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Asbestos cement roof damaged by washing:
this article warns about un-supervised or un-trained environmental cleanup companies or work crews handling asbestos, lead, mold, and similar indoor contaminants, including identification of amateur or improper asbestos "abatement" projects that failed to properly remove materials or that left abandoned asbestos materials in place.
These warnings about using a power washer on an asbestos-cement roof also pertain to asbestos cement siding as well.
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Question: Is power-washed asbestos-cement roof runoff an environmental hazard?
I live in Brantford Ontario and a building in my neighbourhood has was I think is a corrugated asbestos roof. Last weekend some workmen power washed it. The run off, when dried, looked like grey powder and lifted from the pavement in "sheets" almost like parchment paper. I've attached a couple of photos. Does this present any danger or give cause for health concerns? - D.F., Brantford ONT
Reply: Asbestos hazards are probably present, asbestos regulation violations may have occurred, and further steps are needed
Most likely the debris that was washed off of the roof contains road and other environmental dust that had settled on the roof surface over time, and possibly algae, mold, or lichens that were staining the surface (as in our file photo of corrugated asbestos roofing - left) leading to the desire to wash the roof in the first place.
But because power washing is a strong approach to cleaning a surface it is likely to also have dislodged asbestos and cement particles from the asbestos-cement corrugated roof itself.
While wetting the material, something that would naturally occur during the power-washing of the cement-asbestos roof surface, would be expected to reduce the airborne level of asbestos during the actual washing process, although when properly peformed, wetting to control asbestos particle release includes the addition of a wetting agent to the spray before it is applied.
Power-washing a cement asbestos roof would leave substantial materials on the ground after the clening procedure. As the on-ground material dries asbestos fiber and particle risks are likely to be present.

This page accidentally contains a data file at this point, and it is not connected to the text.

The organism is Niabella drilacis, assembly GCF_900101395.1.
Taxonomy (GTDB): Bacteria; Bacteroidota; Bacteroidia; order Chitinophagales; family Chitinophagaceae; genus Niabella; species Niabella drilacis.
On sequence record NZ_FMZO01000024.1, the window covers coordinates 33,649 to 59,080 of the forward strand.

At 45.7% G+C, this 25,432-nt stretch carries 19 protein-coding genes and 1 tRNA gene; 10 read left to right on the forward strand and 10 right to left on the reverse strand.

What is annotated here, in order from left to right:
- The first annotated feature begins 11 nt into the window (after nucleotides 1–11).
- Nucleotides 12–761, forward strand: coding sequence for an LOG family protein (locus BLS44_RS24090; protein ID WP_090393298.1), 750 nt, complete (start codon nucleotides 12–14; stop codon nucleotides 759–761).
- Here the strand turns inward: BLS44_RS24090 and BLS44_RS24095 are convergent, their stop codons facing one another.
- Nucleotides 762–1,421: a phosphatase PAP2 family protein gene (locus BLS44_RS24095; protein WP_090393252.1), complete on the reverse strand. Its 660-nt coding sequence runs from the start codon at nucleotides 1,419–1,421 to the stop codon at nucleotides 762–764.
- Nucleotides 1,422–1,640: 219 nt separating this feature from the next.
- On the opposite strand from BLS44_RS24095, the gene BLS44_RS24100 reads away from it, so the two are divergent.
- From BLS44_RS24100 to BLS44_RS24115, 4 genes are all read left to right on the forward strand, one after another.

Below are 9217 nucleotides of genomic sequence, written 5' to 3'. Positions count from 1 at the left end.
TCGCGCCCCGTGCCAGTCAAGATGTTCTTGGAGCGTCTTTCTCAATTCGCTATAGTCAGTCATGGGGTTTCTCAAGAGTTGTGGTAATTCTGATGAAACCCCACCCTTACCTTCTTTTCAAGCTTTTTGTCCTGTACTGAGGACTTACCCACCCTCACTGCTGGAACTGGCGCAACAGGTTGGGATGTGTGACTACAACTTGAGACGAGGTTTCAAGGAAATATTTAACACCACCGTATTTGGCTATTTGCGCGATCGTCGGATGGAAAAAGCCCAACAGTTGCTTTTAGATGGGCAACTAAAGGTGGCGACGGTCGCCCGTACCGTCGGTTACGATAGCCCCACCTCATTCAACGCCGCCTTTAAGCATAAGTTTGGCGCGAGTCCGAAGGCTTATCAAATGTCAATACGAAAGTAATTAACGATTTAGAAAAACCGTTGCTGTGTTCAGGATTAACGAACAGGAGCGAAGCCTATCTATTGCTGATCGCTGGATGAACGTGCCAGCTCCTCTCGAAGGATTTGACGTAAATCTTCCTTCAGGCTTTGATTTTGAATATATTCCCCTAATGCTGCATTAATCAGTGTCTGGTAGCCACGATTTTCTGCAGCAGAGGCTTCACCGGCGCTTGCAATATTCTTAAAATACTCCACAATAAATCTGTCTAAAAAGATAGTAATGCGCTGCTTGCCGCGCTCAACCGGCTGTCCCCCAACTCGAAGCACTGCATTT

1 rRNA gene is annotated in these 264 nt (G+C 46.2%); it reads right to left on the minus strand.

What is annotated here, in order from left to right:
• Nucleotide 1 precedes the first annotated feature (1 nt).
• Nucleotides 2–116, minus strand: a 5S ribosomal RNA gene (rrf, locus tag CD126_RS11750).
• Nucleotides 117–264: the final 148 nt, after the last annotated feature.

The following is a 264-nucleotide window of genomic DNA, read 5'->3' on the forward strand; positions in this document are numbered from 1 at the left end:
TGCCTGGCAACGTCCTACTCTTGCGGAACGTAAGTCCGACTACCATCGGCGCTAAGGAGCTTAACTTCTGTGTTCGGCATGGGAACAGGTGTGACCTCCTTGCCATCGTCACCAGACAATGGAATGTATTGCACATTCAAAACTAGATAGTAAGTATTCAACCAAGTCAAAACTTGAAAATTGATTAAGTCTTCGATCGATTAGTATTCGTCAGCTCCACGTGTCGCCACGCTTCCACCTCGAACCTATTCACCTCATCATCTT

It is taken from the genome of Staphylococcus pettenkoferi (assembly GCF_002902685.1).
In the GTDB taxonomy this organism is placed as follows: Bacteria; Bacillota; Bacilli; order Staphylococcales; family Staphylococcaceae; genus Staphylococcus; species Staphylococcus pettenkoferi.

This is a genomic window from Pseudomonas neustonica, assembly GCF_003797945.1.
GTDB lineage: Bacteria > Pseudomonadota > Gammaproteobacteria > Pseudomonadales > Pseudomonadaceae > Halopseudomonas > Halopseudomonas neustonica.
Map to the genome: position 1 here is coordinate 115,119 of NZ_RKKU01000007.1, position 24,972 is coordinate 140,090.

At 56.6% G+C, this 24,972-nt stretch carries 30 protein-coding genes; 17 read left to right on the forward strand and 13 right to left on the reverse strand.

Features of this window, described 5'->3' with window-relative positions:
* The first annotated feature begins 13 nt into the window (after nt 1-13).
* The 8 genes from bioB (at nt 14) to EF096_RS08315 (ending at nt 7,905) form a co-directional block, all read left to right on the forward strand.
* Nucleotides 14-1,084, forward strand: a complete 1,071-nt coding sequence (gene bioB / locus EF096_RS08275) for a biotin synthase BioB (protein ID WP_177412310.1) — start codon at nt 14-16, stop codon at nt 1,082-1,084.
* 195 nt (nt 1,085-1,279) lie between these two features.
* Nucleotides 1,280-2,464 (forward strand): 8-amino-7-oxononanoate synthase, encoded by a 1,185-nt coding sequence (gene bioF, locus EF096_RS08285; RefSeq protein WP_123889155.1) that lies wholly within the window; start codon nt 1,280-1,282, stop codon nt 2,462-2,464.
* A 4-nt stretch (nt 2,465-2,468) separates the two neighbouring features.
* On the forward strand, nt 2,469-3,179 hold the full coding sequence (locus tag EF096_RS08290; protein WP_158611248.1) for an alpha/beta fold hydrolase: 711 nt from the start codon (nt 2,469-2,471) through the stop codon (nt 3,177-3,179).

So it would be no surprise if the debris on the ground around the building in your photos contains a high level of asbestos fibers and particles. The material therefore may form an airborne asbestos hazard in the neighborhood, or as it washes into local storm drains, it may constitute an illegal and improper disposal of asbestos dust and debris.
If the added cost to properly clean up this mess is going to be high (which we would guess is the case), it would be appropriate and inexpensive to collect a debris sample for testing by a local, certified asbestos testing lab to confirm that the contents are indeed contaminated at a level requiring professional cleaning.
In addition, power-washing the roof surface risks increasing the friable nature of the material that remains on the building, as the cementious binding has been removed from the uppermost roof surface, first by normal weathering and second, and much more aggressively, by the power washing process.
The building owners should address these questions immediately in order to reduce the spread and thus possible costs of a proper asbestos dust cleanup.
Asbestos regulations for Ontario are published under the Occupational Health and Safety Act and are in Ontario Regulation 278/05 and provide a clearly-written and comprehensive guide to cleaning up and disposing of asbestos containing materials in or on buildings. Discussing [Type 1] asbestos operations that regulation states:
Watch out: in 2010 The New York Times reported that
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